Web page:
Monday, May 01, 2006


On a more positive note, Saturday was MELA at Woodstock School. MELA is an annual food and shopping event that is basically like a big cultural art fair, with all the proceeds going to a scholarship fund. It takes place in the Quad and there are stalls set up outside and in the dining hall. The Development Office even set up a little “café” on one of the balconies overlooking the Quad, complete with tables for two and coffee. This year’s theme was Rainbow Nation so multicolored pennants and streamers adorned the balconies and railings and flags representing all the students of Woodstock were strung between the buildings.

Many of the shopping opportunities come from NGOs from around India who sell handmade goods and it’s that much easier to spend your money when you know that the necklace you’re buying is supporting a Garwhali women’s shelter or a leprosy mission. A few of the merchants from the local Bazaar were there too, like the Tibetan ladies who sell fun jewelry made of huge glass beads or hand-worked silver. I was seduced by a fantastic bracelet/ring combo—the kind with a bracelet that is attached to a ring by fine chain/bead strands. I imagine it’s the kind of thing that a princess would wear.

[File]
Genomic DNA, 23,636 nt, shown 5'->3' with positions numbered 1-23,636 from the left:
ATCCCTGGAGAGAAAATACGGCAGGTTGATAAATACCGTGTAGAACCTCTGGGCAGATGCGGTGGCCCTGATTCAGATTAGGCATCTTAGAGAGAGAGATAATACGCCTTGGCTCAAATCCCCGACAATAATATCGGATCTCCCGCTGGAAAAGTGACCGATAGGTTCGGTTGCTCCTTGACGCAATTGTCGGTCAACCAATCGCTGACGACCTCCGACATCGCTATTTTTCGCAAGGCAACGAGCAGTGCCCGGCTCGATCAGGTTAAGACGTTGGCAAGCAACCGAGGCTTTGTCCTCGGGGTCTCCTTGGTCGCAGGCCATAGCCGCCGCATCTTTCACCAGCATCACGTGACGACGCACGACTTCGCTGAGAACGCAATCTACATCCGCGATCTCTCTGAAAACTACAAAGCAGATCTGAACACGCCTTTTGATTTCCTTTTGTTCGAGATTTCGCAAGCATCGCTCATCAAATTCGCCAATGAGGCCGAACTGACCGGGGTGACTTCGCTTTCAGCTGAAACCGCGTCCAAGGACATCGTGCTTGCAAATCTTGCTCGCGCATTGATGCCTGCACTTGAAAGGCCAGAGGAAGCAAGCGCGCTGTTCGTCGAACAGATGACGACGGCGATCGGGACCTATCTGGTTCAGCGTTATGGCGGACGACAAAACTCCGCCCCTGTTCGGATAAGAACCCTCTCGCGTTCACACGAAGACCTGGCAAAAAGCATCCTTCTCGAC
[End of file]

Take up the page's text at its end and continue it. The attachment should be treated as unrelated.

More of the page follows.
And there’s always plenty to eat. Local restaurants set up food stalls and hawk biryani, momos and kebabs while the students man booths selling ethnic food. The Japanese kids had flavored ice slushies and the Koreans sold their equivalent of sushi, called kim-bap. The 9th graders opted for a hot dog stand and walked around with trays of dogs, shouting like baseball stadium pros.

Then there is dancing, again a chance for the students to showcase their cultural heritage. The Korean girls performed a dance with fans and groups of Indian and Bhutanese students each put on quite a show. Even the elementary school kids got involved with a dance of their own which was incredibly cute—wee people from a variety of backgrounds prancing around self-consciously in full Indian apparel.

The clothing is probably what I enjoyed most about the day. The students were encouraged to wear “national dress” for the MELA and they did so with wild abandon. This is what is so great about working at an international school—students who normally blend together in a sea of jeans and t-shirts at school suddenly transform into icons of their cultures. The Japanese girls wore kimonos and the boys had gorgeous robes. There were beautiful saris and flashy salwar kameez. At least one German girl donned a dirndl and our Russian student, Boris, even sported a military-style jacket and tall hat.


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